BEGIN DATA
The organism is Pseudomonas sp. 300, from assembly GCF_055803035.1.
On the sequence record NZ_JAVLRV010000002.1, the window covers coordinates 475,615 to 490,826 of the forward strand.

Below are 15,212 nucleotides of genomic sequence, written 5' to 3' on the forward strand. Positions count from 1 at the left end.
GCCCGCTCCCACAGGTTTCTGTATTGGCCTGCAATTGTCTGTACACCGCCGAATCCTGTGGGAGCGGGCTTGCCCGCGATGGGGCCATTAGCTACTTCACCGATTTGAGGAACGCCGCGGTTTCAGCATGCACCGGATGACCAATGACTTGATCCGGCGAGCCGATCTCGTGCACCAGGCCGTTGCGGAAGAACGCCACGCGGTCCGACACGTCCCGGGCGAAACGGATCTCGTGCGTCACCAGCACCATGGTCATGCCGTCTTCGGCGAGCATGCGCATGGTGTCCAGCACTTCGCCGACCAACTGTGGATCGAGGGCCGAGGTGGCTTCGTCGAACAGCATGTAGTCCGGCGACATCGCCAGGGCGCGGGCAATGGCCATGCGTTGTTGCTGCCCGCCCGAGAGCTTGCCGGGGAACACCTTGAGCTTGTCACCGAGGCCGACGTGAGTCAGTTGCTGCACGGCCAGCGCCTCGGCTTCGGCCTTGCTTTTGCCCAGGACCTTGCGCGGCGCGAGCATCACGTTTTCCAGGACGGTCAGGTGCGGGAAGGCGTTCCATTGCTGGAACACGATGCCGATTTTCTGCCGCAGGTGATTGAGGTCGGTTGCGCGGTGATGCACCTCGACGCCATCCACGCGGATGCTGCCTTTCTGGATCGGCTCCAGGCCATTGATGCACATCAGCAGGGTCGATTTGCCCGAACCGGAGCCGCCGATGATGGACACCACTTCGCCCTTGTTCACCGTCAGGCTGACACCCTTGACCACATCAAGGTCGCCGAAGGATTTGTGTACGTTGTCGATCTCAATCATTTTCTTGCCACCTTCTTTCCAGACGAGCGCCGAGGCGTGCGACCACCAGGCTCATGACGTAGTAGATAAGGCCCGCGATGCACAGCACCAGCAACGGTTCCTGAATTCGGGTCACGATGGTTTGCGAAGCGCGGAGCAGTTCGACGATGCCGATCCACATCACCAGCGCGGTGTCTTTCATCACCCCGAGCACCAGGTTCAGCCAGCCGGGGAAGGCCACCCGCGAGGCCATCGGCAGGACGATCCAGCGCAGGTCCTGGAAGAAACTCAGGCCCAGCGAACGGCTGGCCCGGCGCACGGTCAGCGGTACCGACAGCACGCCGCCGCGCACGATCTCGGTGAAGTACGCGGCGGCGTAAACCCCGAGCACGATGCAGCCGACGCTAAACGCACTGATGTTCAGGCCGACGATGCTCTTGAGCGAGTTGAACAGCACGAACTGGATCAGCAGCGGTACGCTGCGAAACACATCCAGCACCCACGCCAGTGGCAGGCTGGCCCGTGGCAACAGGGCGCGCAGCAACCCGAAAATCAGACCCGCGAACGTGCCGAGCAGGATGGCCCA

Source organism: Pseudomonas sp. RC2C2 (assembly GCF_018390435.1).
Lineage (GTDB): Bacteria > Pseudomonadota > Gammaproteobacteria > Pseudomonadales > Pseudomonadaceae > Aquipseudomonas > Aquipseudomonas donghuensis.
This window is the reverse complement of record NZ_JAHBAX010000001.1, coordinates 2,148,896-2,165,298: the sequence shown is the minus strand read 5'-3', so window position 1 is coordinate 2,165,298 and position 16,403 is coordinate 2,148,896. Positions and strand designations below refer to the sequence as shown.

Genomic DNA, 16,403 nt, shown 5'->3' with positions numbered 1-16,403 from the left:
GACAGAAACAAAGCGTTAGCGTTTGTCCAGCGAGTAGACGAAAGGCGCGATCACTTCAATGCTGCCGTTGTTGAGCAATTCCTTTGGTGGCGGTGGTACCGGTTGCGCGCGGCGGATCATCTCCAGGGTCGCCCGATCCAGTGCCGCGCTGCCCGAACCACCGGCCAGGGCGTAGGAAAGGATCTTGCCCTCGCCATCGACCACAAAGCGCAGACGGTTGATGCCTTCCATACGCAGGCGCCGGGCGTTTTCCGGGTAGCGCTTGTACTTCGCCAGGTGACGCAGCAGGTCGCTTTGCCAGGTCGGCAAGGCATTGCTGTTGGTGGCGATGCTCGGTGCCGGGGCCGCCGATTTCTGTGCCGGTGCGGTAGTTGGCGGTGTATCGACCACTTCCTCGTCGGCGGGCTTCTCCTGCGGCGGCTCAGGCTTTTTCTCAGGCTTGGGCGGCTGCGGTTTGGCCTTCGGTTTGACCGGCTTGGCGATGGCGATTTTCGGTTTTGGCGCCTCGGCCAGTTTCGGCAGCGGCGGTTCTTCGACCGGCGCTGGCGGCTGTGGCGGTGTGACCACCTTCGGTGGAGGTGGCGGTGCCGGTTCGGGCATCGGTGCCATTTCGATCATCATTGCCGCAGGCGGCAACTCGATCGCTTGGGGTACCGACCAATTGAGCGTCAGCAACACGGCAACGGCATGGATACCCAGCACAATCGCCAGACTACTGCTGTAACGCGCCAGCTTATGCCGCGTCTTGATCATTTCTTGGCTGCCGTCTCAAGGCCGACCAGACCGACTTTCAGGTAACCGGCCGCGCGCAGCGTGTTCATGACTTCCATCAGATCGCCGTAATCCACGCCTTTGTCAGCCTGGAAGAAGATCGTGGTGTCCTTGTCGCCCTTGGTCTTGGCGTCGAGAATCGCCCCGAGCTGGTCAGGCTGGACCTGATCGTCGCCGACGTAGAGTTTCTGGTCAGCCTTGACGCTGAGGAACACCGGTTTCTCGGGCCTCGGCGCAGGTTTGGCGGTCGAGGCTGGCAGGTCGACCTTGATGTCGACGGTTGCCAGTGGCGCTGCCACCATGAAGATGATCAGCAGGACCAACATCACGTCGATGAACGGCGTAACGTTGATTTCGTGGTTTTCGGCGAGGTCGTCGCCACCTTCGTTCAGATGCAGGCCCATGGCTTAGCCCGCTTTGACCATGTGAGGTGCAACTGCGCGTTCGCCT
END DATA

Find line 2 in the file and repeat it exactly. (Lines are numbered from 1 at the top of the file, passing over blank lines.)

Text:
On the sequence record NZ_JAVLRV010000002.1, the window covers coordinates 475,615 to 490,826 of the forward strand.